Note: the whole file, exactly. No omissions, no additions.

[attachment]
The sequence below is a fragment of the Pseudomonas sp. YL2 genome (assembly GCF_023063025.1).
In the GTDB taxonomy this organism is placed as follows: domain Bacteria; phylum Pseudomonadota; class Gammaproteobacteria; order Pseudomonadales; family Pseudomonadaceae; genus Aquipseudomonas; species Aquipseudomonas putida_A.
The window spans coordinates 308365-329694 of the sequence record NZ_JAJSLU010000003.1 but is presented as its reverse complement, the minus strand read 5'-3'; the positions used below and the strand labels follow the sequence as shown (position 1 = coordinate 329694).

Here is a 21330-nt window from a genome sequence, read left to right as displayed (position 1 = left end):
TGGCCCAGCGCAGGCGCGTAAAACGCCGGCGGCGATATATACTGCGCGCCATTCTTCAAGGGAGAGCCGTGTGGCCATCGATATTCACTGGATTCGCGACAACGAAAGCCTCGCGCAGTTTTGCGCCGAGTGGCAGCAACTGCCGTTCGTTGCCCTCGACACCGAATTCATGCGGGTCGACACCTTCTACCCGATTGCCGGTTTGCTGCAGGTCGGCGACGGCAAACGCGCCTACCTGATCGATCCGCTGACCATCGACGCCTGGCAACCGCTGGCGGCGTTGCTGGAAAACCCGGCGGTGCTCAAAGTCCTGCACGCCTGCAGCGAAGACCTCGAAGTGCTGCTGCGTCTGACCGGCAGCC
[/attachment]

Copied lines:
The sequence below is a fragment of the Pseudomonas sp. YL2 genome (assembly GCF_023063025.1).
In the GTDB taxonomy this organism is placed as follows: domain Bacteria; phylum Pseudomonadota; class Gammaproteobacteria; order Pseudomonadales; family Pseudomonadaceae; genus Aquipseudomonas; species Aquipseudomonas putida_A.
The window spans coordinates 308365-329694 of the sequence record NZ_JAJSLU010000003.1 but is presented as its reverse complement, the minus strand read 5'-3'; the positions used below and the strand labels follow the sequence as shown (position 1 = coordinate 329694).

Here is a 21330-nt window from a genome sequence, read left to right as displayed (position 1 = left end):
TGGCCCAGCGCAGGCGCGTAAAACGCCGGCGGCGATATATACTGCGCGCCATTCTTCAAGGGAGAGCCGTGTGGCCATCGATATTCACTGGATTCGCGACAACGAAAGCCTCGCGCAGTTTTGCGCCGAGTGGCAGCAACTGCCGTTCGTTGCCCTCGACACCGAATTCATGCGGGTCGACACCTTCTACCCGATTGCCGGTTTGCTGCAGGTCGGCGACGGCAAACGCGCCTACCTGATCGATCCGCTGACCATCGACGCCTGGCAACCGCTGGCGGCGTTGCTGGAAAACCCGGCGGTGCTCAAAGTCCTGCACGCCTGCAGCGAAGACCTCGAAGTGCTGCTGCGTCTGACCGGCAGCC